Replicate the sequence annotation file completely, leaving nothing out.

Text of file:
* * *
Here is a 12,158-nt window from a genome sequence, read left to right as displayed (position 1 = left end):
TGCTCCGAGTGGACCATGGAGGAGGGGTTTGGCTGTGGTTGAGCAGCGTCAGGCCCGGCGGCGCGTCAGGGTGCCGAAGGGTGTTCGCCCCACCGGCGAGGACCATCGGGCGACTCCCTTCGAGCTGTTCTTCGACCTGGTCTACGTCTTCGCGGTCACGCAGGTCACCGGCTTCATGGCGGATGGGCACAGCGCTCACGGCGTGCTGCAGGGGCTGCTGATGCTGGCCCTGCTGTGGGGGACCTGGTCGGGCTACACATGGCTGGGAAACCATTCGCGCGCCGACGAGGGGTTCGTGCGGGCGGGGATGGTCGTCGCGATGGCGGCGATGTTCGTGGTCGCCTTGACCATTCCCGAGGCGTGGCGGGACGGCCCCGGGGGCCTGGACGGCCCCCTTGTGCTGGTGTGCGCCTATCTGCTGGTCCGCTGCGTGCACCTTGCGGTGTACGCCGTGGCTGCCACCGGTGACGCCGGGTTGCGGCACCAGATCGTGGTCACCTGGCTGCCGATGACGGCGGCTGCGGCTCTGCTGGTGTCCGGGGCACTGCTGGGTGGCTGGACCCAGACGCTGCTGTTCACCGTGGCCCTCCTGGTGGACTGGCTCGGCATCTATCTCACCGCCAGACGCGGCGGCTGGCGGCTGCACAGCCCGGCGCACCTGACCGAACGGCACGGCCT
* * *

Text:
Here is a 12,158-nt window from a genome sequence, read left to right as displayed (position 1 = left end):
TGCTCCGAGTGGACCATGGAGGAGGGGTTTGGCTGTGGTTGAGCAGCGTCAGGCCCGGCGGCGCGTCAGGGTGCCGAAGGGTGTTCGCCCCACCGGCGAGGACCATCGGGCGACTCCCTTCGAGCTGTTCTTCGACCTGGTCTACGTCTTCGCGGTCACGCAGGTCACCGGCTTCATGGCGGATGGGCACAGCGCTCACGGCGTGCTGCAGGGGCTGCTGATGCTGGCCCTGCTGTGGGGGACCTGGTCGGGCTACACATGGCTGGGAAACCATTCGCGCGCCGACGAGGGGTTCGTGCGGGCGGGGATGGTCGTCGCGATGGCGGCGATGTTCGTGGTCGCCTTGACCATTCCCGAGGCGTGGCGGGACGGCCCCGGGGGCCTGGACGGCCCCCTTGTGCTGGTGTGCGCCTATCTGCTGGTCCGCTGCGTGCACCTTGCGGTGTACGCCGTGGCTGCCACCGGTGACGCCGGGTTGCGGCACCAGATCGTGGTCACCTGGCTGCCGATGACGGCGGCTGCGGCTCTGCTGGTGTCCGGGGCACTGCTGGGTGGCTGGACCCAGACGCTGCTGTTCACCGTGGCCCTCCTGGTGGACTGGCTCGGCATCTATCTCACCGCCAGACGCGGCGGCTGGCGGCTGCACAGCCCGGCGCACCTGACCGAACGGCACGGCCT